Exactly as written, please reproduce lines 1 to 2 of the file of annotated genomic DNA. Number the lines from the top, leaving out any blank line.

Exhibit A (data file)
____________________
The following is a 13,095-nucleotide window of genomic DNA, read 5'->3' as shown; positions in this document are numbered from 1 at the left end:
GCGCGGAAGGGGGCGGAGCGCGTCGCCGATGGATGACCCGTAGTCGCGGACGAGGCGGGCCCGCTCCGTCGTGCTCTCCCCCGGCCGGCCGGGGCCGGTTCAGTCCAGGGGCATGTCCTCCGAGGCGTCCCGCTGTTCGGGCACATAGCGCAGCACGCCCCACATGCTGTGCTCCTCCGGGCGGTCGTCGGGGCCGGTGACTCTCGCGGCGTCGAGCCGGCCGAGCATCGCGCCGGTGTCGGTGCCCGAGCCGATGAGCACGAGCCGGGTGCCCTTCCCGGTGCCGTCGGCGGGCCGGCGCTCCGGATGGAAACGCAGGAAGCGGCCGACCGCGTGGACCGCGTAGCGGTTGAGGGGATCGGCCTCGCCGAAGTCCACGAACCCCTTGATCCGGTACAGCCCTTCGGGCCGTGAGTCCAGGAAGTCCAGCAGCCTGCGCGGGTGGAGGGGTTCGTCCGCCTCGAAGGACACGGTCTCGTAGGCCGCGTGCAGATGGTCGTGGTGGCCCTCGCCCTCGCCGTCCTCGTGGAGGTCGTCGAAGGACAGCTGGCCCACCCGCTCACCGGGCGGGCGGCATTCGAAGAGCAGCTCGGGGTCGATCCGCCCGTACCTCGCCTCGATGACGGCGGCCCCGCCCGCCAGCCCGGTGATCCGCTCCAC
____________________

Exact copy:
The following is a 13,095-nucleotide window of genomic DNA, read 5'->3' as shown; positions in this document are numbered from 1 at the left end:
GCGCGGAAGGGGGCGGAGCGCGTCGCCGATGGATGACCCGTAGTCGCGGACGAGGCGGGCCCGCTCCGTCGTGCTCTCCCCCGGCCGGCCGGGGCCGGTTCAGTCCAGGGGCATGTCCTCCGAGGCGTCCCGCTGTTCGGGCACATAGCGCAGCACGCCCCACATGCTGTGCTCCTCCGGGCGGTCGTCGGGGCCGGTGACTCTCGCGGCGTCGAGCCGGCCGAGCATCGCGCCGGTGTCGGTGCCCGAGCCGATGAGCACGAGCCGGGTGCCCTTCCCGGTGCCGTCGGCGGGCCGGCGCTCCGGATGGAAACGCAGGAAGCGGCCGACCGCGTGGACCGCGTAGCGGTTGAGGGGATCGGCCTCGCCGAAGTCCACGAACCCCTTGATCCGGTACAGCCCTTCGGGCCGTGAGTCCAGGAAGTCCAGCAGCCTGCGCGGGTGGAGGGGTTCGTCCGCCTCGAAGGACACGGTCTCGTAGGCCGCGTGCAGATGGTCGTGGTGGCCCTCGCCCTCGCCGTCCTCGTGGAGGTCGTCGAAGGACAGCTGGCCCACCCGCTCACCGGGCGGGCGGCATTCGAAGAGCAGCTCGGGGTCGATCCGCCCGTACCTCGCCTCGATGACGGCGGCCCCGCCCGCCAGCCCGGTGATCCGCTCCAC